Byravee Iyer
Oct 23, 2014

Functional foods and 'naturalness': Mintel spotlights 2015 trends

SINGAPORE - Skincare manufacturers and food marketers take note: Consumers are becoming more informed about environmental credentials, chemicals and additives, and it is likely to determine their purchase habits in the new year.

Hedging on health
Hedging on health

Mintel's Consumer Trends 2015 report is based on consumer surveys, analysis of a database that captures descriptions and benefit claims for new FMCG products, and the input of Mintel's global and in-country analysts.

Here we present Mintel's four trends for Southeast Asia. Please see "China 'mega trends' for 2015 include smart tech, pollution protection" for the company's opinions about key trends in China. 

Trend #1: Functional foods

Much of the credit for getting healthy and going natural goes to Japan, which has legally defined “functional foods” and is one of the most advanced markets in the space.

There has been a 17 per cent increase in food and drink launches with functional claims in Southeast Asia between 2011 and September 2014 especially across milk, tea and baby formula.

However, when it comes to health foods, Asian consumers behave differently from those from other parts of the world. In Europe and the United States, for example, consumers choose their beverages based purely on the drink’s health benefits, ease of use, and price point. In Asia, there is a fourth factor to consider: localisation. Asian consumers identify with the ingredient, and it plays a significant role in their purchase decisions.

Don’t bracket Southeast Asia into one homogenous region, Mintel warned. Each country in the region tends to look at functional beverages from a different perspective. For instance, while Indonesia focuses on ready-to-drink tea, Thailand is a strong market for energy drinks.

“This focus on functionality is not going away,” said Jane Barnett, senior trend consultant. “It’s going to start becoming more impactful for products that are part of everyday consumption.”

Trend #2: 'Naturalness'

An extension of the first trend is the usage of natural products. Food scares in Vietnam and China, changing lifestyles and rising incomes have prompted consumers to return to natural, and often traditional, ingredients.

Mintel bets Naturalness will influence the type of ingredients used in formulations. This means natural sweeteners and natural colours will continue to be part of food innovations.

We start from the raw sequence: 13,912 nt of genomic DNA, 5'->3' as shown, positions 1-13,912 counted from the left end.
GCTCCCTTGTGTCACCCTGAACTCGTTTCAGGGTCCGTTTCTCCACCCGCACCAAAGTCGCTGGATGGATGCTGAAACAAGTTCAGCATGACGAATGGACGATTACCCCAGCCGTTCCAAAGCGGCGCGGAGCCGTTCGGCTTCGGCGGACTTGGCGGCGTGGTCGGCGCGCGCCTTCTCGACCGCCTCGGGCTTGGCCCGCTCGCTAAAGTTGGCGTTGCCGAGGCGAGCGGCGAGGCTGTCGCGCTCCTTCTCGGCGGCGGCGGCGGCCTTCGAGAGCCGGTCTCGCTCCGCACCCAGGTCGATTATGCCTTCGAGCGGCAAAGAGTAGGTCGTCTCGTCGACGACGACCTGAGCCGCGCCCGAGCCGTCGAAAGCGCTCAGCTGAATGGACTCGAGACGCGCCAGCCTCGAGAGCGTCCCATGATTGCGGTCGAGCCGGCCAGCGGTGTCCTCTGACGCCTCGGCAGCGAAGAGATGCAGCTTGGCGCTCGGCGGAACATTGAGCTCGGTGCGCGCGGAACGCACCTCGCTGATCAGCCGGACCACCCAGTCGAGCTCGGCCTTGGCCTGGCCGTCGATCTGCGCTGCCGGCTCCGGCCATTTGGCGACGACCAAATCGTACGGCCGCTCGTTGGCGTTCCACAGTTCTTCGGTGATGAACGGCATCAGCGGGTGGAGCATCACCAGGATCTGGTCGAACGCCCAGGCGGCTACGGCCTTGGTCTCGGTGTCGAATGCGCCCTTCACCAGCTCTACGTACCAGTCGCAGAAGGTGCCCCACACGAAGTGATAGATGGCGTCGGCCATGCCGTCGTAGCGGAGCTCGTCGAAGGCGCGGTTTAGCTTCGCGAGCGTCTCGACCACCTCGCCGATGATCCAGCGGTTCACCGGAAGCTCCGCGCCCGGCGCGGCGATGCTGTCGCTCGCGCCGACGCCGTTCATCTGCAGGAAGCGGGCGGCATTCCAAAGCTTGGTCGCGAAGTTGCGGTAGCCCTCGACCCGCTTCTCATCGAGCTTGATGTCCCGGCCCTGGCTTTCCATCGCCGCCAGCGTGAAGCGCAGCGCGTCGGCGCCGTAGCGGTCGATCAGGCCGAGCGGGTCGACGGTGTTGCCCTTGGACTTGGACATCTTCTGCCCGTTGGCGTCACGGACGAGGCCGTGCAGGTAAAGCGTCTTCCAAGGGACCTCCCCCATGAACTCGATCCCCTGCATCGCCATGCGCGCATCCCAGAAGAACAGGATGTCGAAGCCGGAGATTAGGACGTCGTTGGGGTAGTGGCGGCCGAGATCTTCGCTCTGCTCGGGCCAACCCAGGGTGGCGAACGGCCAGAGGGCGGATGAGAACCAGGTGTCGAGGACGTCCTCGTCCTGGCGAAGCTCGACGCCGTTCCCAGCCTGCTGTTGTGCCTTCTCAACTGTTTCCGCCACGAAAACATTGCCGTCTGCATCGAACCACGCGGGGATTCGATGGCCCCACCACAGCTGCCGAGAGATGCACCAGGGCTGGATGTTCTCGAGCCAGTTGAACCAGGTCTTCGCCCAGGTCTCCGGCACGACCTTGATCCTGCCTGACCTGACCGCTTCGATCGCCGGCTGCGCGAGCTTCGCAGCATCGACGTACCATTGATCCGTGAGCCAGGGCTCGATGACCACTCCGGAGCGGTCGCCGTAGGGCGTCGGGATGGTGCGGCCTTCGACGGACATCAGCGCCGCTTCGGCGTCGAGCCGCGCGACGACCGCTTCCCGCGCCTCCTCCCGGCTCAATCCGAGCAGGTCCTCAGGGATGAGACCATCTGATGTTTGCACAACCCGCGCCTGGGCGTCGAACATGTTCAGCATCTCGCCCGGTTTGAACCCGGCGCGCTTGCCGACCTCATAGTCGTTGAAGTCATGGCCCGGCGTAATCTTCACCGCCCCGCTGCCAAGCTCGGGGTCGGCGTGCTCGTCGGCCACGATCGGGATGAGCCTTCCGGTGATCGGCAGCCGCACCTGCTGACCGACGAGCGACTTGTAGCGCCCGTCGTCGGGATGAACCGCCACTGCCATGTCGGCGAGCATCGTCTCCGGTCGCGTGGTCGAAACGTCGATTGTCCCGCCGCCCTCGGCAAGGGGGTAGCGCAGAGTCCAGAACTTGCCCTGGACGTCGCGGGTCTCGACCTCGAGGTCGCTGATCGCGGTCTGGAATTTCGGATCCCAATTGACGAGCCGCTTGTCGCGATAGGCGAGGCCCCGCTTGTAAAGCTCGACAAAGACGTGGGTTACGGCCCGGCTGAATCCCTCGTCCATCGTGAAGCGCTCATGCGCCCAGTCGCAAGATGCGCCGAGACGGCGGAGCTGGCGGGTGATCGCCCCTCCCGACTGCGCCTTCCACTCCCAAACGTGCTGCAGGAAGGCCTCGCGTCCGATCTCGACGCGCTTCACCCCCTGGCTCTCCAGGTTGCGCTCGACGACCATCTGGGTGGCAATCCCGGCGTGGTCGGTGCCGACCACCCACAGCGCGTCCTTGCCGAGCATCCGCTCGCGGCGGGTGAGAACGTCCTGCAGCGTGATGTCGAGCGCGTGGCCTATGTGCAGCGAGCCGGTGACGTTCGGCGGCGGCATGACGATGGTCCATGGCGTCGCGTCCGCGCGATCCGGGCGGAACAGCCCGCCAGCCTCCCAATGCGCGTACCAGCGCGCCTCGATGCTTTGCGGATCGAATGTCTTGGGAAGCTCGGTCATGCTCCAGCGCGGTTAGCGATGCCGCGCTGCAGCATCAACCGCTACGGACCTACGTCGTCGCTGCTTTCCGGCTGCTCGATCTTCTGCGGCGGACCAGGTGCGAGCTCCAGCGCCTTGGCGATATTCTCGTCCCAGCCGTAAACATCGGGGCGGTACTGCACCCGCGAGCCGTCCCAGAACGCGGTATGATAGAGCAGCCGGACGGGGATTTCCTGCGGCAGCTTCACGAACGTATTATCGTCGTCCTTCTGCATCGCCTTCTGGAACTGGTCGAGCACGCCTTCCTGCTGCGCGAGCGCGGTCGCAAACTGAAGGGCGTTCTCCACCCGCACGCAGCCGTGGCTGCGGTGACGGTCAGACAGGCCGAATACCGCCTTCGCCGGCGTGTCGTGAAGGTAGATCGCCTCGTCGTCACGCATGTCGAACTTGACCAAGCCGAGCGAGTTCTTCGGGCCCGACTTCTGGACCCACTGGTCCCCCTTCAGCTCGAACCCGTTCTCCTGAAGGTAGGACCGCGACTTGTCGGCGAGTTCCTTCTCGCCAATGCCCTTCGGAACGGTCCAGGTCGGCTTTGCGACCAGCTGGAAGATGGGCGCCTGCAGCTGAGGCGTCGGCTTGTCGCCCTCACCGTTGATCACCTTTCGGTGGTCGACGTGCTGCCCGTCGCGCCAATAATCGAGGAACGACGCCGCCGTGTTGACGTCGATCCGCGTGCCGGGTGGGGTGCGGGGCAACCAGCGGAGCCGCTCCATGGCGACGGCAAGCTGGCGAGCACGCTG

Within the first three months of 2014, as many as five juice cleanse businesses offering cold pressed, fresh, fruit and vegetable mixes have opened in Singapore. The detox movement in Malaysia has had its grassroots origins through do-it-yourself enzyme drinks.

Trend #3: Pollution products

The threat of pollution to humans will drive technological innovation and an increase in clean product launches in the consumer product space.

According to Barnett, the region will witness a lot more of this clean trend. “There’s a big focus on the pollution index level and what products can be used from a personal care perspective," she said.

Major brands including L’Oréal, H2O+ and Oriflame have recently launched products into the Southeast Asian market that claim to protect against environmental stressors such as pollution and UV protection.

Consumers are also embracing apps that scrutinise a product’s environmental credentials, and this concept is expected to grow in the food and beverages market. Expect consumers to care more about measuring food miles, about cleaning products made from ‘all natural’ ingredients and about buying into foods and beauty products that make ‘protection from pollution’ an actual product claim.

Trend #4: Smart devices

Southeast Asians are holding their breath in anticipation of the next wave of smart devices—from watches to ceiling fans—because they save time, money, promise convenience and control.

Increasingly, consumers are using smart devices to improve convenience levels on everyday activities, such as loyalty apps. At the same time, it’s important to note that smart devices needn’t be about health or home economics: they can be about aesthetics and ambience as well, Mintel said.

 

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